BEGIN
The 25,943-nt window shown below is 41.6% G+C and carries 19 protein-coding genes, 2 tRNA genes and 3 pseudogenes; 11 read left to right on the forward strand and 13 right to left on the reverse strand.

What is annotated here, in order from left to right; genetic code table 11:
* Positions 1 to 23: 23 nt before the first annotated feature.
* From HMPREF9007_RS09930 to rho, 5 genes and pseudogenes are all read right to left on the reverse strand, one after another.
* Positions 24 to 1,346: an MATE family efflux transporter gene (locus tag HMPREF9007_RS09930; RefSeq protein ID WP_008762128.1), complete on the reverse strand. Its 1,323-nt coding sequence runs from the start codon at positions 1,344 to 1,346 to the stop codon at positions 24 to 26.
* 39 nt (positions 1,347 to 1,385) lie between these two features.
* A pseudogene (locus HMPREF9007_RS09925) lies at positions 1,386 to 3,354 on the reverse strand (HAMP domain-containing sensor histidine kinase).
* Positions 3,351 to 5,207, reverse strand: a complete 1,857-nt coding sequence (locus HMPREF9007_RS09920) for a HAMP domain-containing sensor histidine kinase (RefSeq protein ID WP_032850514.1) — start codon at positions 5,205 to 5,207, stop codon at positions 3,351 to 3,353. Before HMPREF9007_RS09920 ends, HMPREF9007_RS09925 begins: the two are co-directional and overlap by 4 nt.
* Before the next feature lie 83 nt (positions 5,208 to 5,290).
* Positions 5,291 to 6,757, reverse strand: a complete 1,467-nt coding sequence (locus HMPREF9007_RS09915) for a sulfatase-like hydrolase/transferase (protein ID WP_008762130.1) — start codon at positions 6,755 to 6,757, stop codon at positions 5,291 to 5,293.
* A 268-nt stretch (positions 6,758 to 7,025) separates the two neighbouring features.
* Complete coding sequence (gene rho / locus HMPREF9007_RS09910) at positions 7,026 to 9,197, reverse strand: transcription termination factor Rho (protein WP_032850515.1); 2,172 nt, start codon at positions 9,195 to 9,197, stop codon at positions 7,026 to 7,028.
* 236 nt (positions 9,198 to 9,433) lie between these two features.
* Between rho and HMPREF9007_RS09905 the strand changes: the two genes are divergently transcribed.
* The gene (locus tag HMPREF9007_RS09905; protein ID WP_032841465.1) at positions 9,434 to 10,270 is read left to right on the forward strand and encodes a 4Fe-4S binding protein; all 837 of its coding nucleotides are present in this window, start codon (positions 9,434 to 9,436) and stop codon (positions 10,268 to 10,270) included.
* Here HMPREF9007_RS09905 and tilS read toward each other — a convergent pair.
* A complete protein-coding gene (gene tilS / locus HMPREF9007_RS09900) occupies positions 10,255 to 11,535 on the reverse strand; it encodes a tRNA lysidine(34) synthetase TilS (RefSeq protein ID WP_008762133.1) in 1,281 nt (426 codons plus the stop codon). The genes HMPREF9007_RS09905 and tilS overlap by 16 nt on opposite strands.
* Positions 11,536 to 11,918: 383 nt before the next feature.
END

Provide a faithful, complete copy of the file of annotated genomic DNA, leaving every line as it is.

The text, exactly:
The 25,943-nt window shown below is 41.6% G+C and carries 19 protein-coding genes, 2 tRNA genes and 3 pseudogenes; 11 read left to right on the forward strand and 13 right to left on the reverse strand.

What is annotated here, in order from left to right; genetic code table 11:
* Positions 1 to 23: 23 nt before the first annotated feature.
* From HMPREF9007_RS09930 to rho, 5 genes and pseudogenes are all read right to left on the reverse strand, one after another.
* Positions 24 to 1,346: an MATE family efflux transporter gene (locus tag HMPREF9007_RS09930; RefSeq protein ID WP_008762128.1), complete on the reverse strand. Its 1,323-nt coding sequence runs from the start codon at positions 1,344 to 1,346 to the stop codon at positions 24 to 26.
* 39 nt (positions 1,347 to 1,385) lie between these two features.
* A pseudogene (locus HMPREF9007_RS09925) lies at positions 1,386 to 3,354 on the reverse strand (HAMP domain-containing sensor histidine kinase).
* Positions 3,351 to 5,207, reverse strand: a complete 1,857-nt coding sequence (locus HMPREF9007_RS09920) for a HAMP domain-containing sensor histidine kinase (RefSeq protein ID WP_032850514.1) — start codon at positions 5,205 to 5,207, stop codon at positions 3,351 to 3,353. Before HMPREF9007_RS09920 ends, HMPREF9007_RS09925 begins: the two are co-directional and overlap by 4 nt.
* Before the next feature lie 83 nt (positions 5,208 to 5,290).
* Positions 5,291 to 6,757, reverse strand: a complete 1,467-nt coding sequence (locus HMPREF9007_RS09915) for a sulfatase-like hydrolase/transferase (protein ID WP_008762130.1) — start codon at positions 6,755 to 6,757, stop codon at positions 5,291 to 5,293.
* A 268-nt stretch (positions 6,758 to 7,025) separates the two neighbouring features.
* Complete coding sequence (gene rho / locus HMPREF9007_RS09910) at positions 7,026 to 9,197, reverse strand: transcription termination factor Rho (protein WP_032850515.1); 2,172 nt, start codon at positions 9,195 to 9,197, stop codon at positions 7,026 to 7,028.
* 236 nt (positions 9,198 to 9,433) lie between these two features.
* Between rho and HMPREF9007_RS09905 the strand changes: the two genes are divergently transcribed.
* The gene (locus tag HMPREF9007_RS09905; protein ID WP_032841465.1) at positions 9,434 to 10,270 is read left to right on the forward strand and encodes a 4Fe-4S binding protein; all 837 of its coding nucleotides are present in this window, start codon (positions 9,434 to 9,436) and stop codon (positions 10,268 to 10,270) included.
* Here HMPREF9007_RS09905 and tilS read toward each other — a convergent pair.
* A complete protein-coding gene (gene tilS / locus HMPREF9007_RS09900) occupies positions 10,255 to 11,535 on the reverse strand; it encodes a tRNA lysidine(34) synthetase TilS (RefSeq protein ID WP_008762133.1) in 1,281 nt (426 codons plus the stop codon). The genes HMPREF9007_RS09905 and tilS overlap by 16 nt on opposite strands.
* Positions 11,536 to 11,918: 383 nt before the next feature.